If you’re a snowbird you’ll have a greater variety of travel insurance plans available this coming season than ever before. But don’t limit yourself only to those plans promoted as “snowbird” products. The market for good insurance is much broader, so explore it well.
There is nothing unique about a “snowbird” plan that you can’t find in many long term, single-trip plans that are offered to all age groups, under hundreds of titles, sold by thousands of agents and brokers. That’s not to say they are all exactly the same or equally suitable for every individual buyer. They’re not.
But plans touted as snowbird products are no different from plans marketed generically as single trip plans: they have pretty well the same benefits, the same limits, the same exclusions, the same fine print you need to be aware of, the same definitions, the same eligibility criteria, although they may be tweaked slightly to appear more expansive and generous to older age groups. But they’re not going to cover applicants who wouldn’t be covered by generic plans because of health conditions.
Neither will they be substantially cheaper than generic plans.
Insurance underwriters set the price levels. They set them on the basis of the risk they are undertaking.
A younger, healthy snowbird or boomer or family will pay less than an older applicant with a heart condition: no matter how much business volume a broker brings to the table. Consequently, a broker promoting snowbird products is not going to be offered price breaks that go beyond the underwriter’s risk comfort zone.
What you need to do when shopping for travel insurance is compare products from the full marketplace, as well as those concentrating on snowbird products.
Assess plans from at least five or six producers. Look at their eligibility requirements and see if they fit your health profile: and be honest. See what medical questions they ask and apply the results to yourself.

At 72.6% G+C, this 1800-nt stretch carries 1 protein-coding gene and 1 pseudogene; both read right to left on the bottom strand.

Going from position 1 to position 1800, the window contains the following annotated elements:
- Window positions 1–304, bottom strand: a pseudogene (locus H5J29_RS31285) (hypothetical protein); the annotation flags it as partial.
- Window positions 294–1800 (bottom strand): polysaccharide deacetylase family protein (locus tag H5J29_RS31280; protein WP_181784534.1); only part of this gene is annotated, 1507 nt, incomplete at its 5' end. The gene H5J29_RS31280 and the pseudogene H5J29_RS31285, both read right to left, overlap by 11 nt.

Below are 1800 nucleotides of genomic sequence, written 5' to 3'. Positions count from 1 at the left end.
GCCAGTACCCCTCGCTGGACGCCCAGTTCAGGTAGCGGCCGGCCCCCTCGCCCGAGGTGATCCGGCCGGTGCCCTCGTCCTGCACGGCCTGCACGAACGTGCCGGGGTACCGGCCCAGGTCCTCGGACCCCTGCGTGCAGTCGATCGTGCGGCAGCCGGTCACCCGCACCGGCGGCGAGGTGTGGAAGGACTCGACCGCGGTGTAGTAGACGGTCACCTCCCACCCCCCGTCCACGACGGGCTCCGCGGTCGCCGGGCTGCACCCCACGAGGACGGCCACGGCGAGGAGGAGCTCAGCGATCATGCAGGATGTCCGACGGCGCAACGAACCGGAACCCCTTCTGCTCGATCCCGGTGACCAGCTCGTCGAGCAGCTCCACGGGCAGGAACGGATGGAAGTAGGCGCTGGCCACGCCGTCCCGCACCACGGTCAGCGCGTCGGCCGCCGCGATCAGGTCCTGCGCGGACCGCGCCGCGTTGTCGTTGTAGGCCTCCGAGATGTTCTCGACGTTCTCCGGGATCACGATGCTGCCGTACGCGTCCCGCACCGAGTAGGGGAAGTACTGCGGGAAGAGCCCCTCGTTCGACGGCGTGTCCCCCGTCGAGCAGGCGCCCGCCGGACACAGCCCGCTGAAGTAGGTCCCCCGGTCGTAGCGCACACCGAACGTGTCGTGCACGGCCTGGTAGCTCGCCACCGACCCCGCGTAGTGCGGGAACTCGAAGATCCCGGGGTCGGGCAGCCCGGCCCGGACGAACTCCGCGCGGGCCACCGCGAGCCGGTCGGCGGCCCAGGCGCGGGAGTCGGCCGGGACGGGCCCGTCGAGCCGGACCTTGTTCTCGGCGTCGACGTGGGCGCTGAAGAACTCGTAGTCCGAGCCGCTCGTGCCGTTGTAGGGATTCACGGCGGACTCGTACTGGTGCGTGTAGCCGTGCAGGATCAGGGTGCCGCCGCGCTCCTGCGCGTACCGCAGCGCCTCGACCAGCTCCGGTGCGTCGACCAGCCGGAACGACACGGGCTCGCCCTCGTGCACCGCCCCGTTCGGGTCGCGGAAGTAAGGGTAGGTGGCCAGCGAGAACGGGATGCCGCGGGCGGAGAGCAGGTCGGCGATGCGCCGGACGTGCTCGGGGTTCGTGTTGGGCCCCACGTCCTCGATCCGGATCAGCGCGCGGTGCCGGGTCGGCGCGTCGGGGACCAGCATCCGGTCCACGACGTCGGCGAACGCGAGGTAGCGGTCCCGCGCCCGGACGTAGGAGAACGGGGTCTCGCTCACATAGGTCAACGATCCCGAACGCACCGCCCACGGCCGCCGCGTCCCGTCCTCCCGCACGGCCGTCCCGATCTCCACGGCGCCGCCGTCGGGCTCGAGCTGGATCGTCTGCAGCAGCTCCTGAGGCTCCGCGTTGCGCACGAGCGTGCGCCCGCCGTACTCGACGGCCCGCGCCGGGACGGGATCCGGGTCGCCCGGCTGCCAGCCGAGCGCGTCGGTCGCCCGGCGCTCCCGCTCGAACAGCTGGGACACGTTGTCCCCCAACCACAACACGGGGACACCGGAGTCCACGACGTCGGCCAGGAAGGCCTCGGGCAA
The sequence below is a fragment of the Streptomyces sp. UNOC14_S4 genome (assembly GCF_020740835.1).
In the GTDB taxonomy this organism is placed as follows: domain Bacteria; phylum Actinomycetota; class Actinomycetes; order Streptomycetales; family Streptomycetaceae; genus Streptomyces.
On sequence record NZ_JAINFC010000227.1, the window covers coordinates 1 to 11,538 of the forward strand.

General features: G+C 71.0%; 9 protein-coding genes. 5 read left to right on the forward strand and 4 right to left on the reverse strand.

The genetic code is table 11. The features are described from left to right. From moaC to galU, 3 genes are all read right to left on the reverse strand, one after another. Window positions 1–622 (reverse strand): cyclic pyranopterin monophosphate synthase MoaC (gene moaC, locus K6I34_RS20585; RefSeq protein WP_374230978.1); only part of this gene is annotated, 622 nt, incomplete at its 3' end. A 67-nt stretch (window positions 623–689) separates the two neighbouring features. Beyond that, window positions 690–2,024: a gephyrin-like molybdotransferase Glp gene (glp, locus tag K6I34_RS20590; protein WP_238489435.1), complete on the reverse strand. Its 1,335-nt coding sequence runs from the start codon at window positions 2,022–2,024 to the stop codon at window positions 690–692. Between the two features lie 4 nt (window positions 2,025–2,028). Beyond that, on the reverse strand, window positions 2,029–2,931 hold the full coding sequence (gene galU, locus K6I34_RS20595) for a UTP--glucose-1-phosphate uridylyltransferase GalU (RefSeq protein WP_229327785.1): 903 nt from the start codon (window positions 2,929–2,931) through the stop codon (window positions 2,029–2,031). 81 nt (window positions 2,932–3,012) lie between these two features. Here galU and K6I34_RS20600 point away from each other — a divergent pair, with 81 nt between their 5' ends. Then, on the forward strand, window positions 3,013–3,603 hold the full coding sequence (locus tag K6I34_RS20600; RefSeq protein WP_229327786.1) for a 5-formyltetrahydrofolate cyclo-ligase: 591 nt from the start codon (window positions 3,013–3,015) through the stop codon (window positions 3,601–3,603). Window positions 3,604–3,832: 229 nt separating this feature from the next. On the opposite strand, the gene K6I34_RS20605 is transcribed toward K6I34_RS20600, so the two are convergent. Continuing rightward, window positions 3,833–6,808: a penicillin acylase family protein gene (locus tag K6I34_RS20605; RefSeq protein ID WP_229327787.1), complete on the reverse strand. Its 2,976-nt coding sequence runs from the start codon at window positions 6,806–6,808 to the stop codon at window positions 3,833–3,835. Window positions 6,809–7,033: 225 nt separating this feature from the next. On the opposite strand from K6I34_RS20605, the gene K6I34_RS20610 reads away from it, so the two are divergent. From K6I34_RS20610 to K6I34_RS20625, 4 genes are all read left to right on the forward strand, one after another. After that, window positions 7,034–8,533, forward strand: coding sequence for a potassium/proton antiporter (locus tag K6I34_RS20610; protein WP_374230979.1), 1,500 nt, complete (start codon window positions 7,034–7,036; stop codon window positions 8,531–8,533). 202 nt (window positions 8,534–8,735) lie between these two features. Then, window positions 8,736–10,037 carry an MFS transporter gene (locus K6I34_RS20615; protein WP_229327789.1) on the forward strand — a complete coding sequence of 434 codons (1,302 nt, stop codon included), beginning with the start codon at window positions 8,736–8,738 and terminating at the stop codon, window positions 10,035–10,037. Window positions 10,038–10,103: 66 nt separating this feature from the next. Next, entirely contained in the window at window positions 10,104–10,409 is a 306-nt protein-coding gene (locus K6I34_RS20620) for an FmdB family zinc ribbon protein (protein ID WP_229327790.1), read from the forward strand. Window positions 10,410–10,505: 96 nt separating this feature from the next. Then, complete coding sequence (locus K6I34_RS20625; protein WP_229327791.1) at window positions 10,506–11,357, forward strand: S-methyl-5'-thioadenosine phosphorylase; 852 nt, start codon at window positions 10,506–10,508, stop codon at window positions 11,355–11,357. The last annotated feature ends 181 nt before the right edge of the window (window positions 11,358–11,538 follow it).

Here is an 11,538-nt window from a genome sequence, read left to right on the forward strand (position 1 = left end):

Many rate your eligibility according to the numbers or types of medications you are prescribed. Count them all, whether you need them or not. If they have been prescribed for you, you must count them, even if you say you no longer use them.
If you are under order or referral for tests by your doctor—find out exactly what the tests are for and report them on your application. If you complete an application and see that questions remain, ask your doctor to clarify your status and if necessary, drop the application and look elsewhere. You won’t be charged for aborting an application.
You also have 10 days after you purchase a policy to examine to give it a thumbs up, or not. Examine it.
With all of the plans and plan options available to you in this expanding marketplace there is no reason you can’t find something that fits you perfectly. And it’s only when you have a perfect fit, that you should consider the price. A cheap product that doesn’t fit your health status can be worse than no insurance.
Take your time. Shop wisely. This can be one of the most important purchases in your life.
The advertisers on this site offer many different plans and plan options. Assess them carefully and, if need be, look elsewhere too. Make the right choice based on the substance of the plan, no matter what its called.